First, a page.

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Attention, Perception, & Psychophysics

, Volume 76, Issue 8, pp 2465–2476 | Cite as

Peripheral vision and perceptual asymmetries in young and older martial arts athletes and nonathletes

  • Mónica Muiños
  • Soledad BallesterosEmail author
Article

Abstract

The present study investigated peripheral vision (PV) and perceptual asymmetries in young and older martial arts athletes (judo and karate athletes) and compared their performance with that of young and older nonathletes. Stimuli were dots presented at three different eccentricities along the horizontal, oblique, and vertical diameters and three interstimulus intervals. Experiment 1 showed that although the two athlete groups were faster in almost all conditions, karate athletes performed significantly better than nonathlete participants when stimuli were presented in the peripheral visual field. Experiment 2 showed that older participants who had practiced a martial art at a competitive level when they were young were significantly faster than sedentary older adults of the same age. The practiced sport (judo or karate) did not affect performance differentially, suggesting that it is the practice of martial arts that is the crucial factor, rather than the type of martial art. Importantly, older athletes lose their PV advantage, as compared with young athletes. Finally, we found that physical activity (young and older athletes) and age (young and older adults) did not alter the visual asymmetries that vary as a function of spatial location; all participants were faster for stimuli presented along the horizontal than for those presented along the vertical meridian and for those presented at the lower rather than at the upper locations within the vertical meridian. These results indicate that the practice of these martial arts is an effective way of counteracting the processing speed decline of visual stimuli appearing at any visual location and speed.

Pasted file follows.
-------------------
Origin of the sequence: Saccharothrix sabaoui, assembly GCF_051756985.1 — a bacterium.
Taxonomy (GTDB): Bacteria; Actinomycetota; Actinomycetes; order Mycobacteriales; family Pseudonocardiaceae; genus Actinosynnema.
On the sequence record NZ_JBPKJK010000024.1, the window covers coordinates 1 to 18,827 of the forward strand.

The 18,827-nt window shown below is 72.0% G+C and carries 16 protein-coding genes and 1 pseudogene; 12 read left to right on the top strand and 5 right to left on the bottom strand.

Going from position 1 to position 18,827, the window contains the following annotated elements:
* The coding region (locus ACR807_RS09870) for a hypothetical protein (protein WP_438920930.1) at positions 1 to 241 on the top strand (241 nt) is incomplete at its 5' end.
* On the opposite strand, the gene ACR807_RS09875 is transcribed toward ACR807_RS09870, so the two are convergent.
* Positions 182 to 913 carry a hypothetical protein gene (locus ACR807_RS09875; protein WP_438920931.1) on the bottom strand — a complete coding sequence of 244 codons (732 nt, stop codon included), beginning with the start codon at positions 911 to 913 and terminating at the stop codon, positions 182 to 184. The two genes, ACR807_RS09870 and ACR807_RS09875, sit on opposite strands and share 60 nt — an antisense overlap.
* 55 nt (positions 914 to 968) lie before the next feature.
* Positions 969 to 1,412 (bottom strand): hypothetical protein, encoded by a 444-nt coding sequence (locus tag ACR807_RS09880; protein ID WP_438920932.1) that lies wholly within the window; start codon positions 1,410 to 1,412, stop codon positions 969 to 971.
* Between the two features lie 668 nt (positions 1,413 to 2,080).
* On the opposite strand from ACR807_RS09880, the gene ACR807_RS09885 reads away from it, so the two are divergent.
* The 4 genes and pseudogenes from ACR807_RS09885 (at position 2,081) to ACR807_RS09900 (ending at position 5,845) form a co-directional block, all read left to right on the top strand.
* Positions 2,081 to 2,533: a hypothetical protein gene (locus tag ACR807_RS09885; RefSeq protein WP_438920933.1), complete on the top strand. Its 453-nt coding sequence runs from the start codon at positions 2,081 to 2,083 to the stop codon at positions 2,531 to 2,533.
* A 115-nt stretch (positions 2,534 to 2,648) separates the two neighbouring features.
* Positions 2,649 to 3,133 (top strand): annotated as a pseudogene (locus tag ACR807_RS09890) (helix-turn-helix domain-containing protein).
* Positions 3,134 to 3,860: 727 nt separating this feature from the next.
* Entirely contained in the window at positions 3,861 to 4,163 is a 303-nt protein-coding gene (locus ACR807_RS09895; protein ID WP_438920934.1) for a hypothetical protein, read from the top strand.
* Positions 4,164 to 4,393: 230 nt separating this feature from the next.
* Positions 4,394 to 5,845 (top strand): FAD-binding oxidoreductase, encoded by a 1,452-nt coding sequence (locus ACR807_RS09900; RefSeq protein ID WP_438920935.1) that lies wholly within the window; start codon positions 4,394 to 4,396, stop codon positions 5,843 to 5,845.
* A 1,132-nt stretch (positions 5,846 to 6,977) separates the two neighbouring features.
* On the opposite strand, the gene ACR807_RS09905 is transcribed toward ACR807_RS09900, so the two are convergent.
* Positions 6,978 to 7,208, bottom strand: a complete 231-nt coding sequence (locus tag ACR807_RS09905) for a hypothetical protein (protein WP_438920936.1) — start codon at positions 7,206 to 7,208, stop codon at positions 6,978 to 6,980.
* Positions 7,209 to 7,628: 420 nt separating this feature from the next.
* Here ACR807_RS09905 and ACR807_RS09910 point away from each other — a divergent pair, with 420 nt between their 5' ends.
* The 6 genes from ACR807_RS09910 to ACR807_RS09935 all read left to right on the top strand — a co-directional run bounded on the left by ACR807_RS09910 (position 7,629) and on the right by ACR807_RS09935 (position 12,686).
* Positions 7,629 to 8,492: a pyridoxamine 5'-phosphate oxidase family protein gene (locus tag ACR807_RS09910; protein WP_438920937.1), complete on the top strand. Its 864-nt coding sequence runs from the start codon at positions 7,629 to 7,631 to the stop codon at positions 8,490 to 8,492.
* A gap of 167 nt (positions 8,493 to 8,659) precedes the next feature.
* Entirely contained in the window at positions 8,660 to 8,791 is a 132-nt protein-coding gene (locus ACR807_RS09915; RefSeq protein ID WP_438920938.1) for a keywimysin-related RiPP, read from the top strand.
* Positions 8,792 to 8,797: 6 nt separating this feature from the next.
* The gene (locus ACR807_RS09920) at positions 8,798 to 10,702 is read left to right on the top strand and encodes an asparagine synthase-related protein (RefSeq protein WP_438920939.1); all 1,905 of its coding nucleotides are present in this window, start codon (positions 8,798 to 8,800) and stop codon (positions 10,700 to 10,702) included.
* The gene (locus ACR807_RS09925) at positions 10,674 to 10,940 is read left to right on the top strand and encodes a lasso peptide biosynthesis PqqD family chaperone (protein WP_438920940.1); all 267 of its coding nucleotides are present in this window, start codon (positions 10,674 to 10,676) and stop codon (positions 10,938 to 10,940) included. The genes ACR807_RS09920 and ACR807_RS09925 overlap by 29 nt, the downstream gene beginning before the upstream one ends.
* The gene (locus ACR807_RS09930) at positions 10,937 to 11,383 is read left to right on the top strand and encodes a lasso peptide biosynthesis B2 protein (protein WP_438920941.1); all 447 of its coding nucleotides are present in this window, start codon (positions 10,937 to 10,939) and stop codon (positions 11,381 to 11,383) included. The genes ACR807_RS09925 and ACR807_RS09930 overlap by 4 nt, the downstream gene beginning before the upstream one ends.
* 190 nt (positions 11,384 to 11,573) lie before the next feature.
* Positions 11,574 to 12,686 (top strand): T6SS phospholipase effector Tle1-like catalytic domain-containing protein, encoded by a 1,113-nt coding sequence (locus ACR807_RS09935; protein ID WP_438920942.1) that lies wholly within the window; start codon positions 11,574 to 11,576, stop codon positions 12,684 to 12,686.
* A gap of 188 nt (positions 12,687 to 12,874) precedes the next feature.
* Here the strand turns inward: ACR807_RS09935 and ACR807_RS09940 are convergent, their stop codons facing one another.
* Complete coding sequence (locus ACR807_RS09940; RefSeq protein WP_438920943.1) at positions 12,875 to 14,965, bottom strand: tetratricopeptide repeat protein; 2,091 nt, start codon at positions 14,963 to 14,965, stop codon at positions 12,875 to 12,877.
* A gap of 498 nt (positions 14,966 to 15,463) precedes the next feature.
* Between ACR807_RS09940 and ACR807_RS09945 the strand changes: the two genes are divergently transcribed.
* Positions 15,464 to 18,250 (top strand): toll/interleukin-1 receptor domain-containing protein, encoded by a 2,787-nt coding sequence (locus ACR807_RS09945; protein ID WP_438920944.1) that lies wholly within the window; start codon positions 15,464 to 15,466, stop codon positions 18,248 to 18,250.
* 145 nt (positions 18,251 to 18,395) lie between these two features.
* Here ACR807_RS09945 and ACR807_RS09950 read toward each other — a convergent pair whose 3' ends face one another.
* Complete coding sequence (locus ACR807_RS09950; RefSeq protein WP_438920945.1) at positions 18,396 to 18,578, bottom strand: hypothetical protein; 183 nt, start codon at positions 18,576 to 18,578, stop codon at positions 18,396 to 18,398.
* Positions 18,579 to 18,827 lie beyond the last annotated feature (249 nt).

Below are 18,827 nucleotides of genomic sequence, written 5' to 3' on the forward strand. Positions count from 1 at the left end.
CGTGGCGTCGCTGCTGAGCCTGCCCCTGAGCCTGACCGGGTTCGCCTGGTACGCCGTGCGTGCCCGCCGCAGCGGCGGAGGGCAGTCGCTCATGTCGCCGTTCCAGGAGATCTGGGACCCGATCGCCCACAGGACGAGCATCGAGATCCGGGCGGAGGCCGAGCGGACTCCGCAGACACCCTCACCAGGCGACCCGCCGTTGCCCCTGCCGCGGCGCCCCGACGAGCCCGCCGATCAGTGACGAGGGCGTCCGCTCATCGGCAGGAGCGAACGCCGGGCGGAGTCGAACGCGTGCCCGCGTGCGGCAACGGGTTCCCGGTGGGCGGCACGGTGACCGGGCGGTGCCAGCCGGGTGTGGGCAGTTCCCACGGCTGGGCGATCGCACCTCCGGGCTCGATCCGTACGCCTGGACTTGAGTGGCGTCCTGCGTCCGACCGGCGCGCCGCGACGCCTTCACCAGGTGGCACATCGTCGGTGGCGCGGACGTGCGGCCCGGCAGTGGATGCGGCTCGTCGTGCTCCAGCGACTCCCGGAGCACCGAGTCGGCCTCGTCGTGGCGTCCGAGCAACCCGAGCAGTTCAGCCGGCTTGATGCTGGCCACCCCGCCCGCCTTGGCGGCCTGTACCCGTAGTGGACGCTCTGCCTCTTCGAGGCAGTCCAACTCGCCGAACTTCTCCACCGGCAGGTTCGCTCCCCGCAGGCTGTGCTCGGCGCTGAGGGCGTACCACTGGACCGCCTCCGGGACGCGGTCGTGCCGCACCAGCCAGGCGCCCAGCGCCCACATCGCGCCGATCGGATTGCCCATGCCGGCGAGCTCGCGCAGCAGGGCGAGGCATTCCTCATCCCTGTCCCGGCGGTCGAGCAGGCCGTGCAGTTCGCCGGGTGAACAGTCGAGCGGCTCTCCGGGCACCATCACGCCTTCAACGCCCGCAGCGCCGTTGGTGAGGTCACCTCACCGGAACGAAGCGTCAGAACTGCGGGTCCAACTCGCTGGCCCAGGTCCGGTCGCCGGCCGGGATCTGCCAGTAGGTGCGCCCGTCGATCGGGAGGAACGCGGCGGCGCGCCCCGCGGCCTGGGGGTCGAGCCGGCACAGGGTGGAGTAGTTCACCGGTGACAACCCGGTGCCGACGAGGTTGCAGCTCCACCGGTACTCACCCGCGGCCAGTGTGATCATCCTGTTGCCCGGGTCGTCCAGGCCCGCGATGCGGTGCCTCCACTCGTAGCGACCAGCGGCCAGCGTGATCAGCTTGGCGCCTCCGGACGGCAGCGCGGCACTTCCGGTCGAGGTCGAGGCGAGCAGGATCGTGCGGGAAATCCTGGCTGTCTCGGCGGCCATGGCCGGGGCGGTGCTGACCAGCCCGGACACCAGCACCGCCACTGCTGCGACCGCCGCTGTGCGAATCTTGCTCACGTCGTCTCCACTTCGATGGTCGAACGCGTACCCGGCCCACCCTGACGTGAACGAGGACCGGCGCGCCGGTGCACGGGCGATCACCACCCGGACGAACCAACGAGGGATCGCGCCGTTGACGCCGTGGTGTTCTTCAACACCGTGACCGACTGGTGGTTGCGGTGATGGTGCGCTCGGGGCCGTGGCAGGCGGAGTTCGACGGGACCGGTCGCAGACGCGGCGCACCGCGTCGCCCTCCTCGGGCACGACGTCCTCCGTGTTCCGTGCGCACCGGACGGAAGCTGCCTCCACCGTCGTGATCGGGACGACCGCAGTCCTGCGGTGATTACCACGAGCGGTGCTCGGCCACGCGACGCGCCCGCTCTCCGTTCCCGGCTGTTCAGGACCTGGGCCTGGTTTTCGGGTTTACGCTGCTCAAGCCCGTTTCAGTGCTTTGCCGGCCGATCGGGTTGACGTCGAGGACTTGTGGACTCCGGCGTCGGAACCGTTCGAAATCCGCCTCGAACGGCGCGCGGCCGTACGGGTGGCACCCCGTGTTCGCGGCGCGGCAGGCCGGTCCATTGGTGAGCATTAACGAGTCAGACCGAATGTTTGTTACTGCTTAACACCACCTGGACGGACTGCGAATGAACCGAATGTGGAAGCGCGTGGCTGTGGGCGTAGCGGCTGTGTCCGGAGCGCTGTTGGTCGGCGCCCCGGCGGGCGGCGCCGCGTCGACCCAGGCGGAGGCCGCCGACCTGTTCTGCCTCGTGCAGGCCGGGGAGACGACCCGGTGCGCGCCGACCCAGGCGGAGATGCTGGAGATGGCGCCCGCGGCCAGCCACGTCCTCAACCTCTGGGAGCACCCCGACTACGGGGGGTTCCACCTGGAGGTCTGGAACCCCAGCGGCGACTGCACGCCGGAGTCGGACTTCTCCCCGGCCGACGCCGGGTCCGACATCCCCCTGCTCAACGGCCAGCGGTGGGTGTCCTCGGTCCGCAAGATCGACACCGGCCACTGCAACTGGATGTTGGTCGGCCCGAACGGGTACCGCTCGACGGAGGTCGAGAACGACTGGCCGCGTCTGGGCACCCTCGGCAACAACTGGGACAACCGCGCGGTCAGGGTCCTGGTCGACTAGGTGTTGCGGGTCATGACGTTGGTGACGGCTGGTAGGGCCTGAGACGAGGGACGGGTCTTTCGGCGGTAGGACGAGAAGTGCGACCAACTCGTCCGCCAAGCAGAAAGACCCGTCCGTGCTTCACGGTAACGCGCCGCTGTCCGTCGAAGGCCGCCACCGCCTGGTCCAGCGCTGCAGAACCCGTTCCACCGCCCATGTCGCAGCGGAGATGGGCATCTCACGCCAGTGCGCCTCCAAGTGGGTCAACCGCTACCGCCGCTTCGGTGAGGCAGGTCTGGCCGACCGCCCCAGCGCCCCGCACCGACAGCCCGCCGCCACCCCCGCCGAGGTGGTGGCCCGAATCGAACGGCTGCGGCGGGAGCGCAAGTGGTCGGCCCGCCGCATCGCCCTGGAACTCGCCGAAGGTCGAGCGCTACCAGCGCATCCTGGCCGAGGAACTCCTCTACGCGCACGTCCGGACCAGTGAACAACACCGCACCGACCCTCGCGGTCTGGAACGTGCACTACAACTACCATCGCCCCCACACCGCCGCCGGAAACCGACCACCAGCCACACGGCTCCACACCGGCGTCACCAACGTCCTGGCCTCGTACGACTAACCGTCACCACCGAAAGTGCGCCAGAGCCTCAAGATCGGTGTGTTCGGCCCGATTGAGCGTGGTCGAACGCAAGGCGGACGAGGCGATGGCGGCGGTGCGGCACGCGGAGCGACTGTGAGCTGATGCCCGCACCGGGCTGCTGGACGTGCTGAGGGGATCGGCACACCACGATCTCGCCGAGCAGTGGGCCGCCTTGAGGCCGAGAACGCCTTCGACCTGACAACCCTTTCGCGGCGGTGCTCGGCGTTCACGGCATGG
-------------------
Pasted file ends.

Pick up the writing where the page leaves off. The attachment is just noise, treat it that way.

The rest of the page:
Keywords

Aging Horizontal–vertical anisotropy Karate athletes Judo athletes Martial arts Peripheral vision 

Notes

Acknowledgments

This research was supported by grants from the Spanish Government (PSI2010-21609-C2-01) and the Madrid Community (S2010/BMD-2349) to S.B. We would like to thank all the volunteers who participated in this study. We thank José Manuel Reales and Julia Mayas for their valuable comments.

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Copyright information

© The Psychonomic Society, Inc. 2014

Authors and Affiliations

  1. 1.Universitat Jaume ICastellónSpain
  2. 2.Studies on Aging and Neurodegenerative Diseases Research Group, Department of Basic Psychology IIUniversidad Nacional de Educación a DistanciaMadridSpain

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